All I can tell you is that the latest edition ain’t that great, though, to be fair, a lot of that is due to the absolutely awful Heinlein dross that fills half of the August 1963 Fantasy and Science Fiction.  See for yourself…

“Heinlein dross” turns out to be code for an installment of the novel Glory Road.

(10) SPACE SAILS. [Item by Mike Kennedy] An exploratory project at NASA’s Marshall Space Flight Center in Huntsville AL is examining metamaterials as the basis for a solar sail for CubeSat propulsion. The Near-Earth Asteroid Scout (NEA Scout) is being developed by Marshall and the Jet Propulsion Laboratory as a candidate secondary payload to launch with EM-1 the first uncrewed test flight of the Space Launch System.

NEA Scout would be a robotic mission to fly by an NEA and return data “from an asteroid representative of NEAs that may one day be human destinations.” The asteroid chosen will depend on the launch date; the current target is  1991 VG. Though this is still only a candidate mission (and thus may never happen), NASA explains the mission like this:

Catching a ride on EM-1, NEA Scout will deploy from SLS after the Orion spacecraft is separated from the upper stage. Once it reaches the lunar vicinity, it will perform imaging for instrument calibration. Cold gas will provide the initial propulsive maneuvers, but the NEA Scout’s hallmark solar sail will leverage the CubeSat’s continual solar exposure for efficient transit to the target asteroid during an approximate two-year cruise.

Once it reaches its destination, NEA Scout will capture a series of low (50 cm/pixels) and high resolution (10 cm/pixels) images to determine global shape, spin rate, pole position, regional morphology, regolith properties, spectral class, and for local environment characterization.

Popular Science article looks a little closer at the use of metamaterials for the sail, talking with Dr. Grover Swartzlander (Rochester Institute of Technology) who is the lead for the project.

The metamaterial Swartzlander is proposing would have several advantages over the reflective materials of the past. Swartzlander’s sails would have lower heat absorption rates due to their diffractive nature which would scatter solar rays, and the ability to re-use what Swartzlander told NASA was “the abundant untapped momentum of solar photons” to fly through the cosmos.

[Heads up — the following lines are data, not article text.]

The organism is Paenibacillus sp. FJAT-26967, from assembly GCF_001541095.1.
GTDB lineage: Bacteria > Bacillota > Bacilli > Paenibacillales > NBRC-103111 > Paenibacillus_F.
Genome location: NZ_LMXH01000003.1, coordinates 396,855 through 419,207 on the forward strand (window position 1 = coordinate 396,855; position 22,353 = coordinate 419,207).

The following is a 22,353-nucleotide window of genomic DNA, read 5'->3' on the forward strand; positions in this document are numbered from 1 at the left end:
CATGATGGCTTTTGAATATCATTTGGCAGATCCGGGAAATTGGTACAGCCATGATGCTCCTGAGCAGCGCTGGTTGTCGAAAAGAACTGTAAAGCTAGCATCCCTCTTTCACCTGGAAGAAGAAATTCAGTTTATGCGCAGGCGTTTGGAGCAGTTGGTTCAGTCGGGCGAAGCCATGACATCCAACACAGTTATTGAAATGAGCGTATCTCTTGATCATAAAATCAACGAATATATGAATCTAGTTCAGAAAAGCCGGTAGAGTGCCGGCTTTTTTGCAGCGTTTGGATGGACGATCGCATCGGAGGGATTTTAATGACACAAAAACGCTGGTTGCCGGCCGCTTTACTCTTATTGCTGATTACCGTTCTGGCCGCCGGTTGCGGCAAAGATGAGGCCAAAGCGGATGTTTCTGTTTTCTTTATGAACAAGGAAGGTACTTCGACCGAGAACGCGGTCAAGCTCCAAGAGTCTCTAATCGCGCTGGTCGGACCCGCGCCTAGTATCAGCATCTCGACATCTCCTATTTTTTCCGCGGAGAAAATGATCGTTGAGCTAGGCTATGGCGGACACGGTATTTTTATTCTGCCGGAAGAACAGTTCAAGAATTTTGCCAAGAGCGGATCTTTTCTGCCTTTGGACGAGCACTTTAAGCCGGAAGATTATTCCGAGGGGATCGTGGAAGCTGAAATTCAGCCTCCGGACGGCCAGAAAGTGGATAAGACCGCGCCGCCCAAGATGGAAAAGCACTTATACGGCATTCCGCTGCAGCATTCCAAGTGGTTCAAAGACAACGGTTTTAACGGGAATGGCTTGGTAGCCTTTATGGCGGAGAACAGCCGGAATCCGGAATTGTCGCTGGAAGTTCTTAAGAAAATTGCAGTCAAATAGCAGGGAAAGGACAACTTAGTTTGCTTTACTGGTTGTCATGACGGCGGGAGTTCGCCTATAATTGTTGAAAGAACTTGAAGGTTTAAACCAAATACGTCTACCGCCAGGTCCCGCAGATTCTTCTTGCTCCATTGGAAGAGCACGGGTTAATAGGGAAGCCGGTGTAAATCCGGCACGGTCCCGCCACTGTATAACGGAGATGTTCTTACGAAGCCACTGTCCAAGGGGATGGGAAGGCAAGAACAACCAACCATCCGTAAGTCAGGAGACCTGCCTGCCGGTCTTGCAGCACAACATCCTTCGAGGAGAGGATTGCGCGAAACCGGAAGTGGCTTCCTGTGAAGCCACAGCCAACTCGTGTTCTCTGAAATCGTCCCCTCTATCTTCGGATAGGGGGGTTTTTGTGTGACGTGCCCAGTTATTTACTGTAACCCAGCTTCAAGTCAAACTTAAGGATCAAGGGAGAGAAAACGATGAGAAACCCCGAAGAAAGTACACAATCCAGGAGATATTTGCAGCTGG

Swartzlander is leading an exploratory study through NASA’s Innovative Advanced Concepts program. With nine months and $125,000, his research team will work on a NASA satellite called the Near-Earth Asteroid Scout, or NEA Scout for short. A robotic reconnaissance mission, NEA Scout is a CubeSat meant to explore asteroids. NEA Scout would be NASA’s first craft to be powered by sails.

(11) THEY SWORE A MIGHTY OATH. No “Second Variety”? “AI Innovators Take Pledge Against Autonomous Killer Weapons”.

The Terminator‘s killer robots may seem like a thing of science fiction. But leading scientists and tech innovators have signaled that such autonomous killers could materialize in the real world in frighteningly real ways.

During the annual International Joint Conference on Artificial Intelligence in Stockholm on Wednesday, some of the world’s top scientific minds came together to sign a pledge that calls for “laws against lethal autonomous weapons.”

“… we the undersigned agree that the decision to take a human life should never be delegated to a machine,” the pledge says. It goes on to say, “… we will neither participate in nor support the development, manufacture, trade, or use of lethal autonomous weapons.”

The moniker “autonomous weapons” doesn’t draw the same fear or wonder as a killer robot, but weapons that can function without human oversight are a real concern.

(12) NOT THE SIZE OF A PLANET. No one will ever be wondering this about sff fans. Gizmodo’s article “Did Neanderthals Go Extinct Because of the Size of Their Brains?” follows up a paper in Scientific Reports and a theory that Homo neanderthalensis may have gone extinct because their brains — though larger than that of Homo sapiens — had a cerebellum that was proportionately underdeveloped relative to H. sapiens.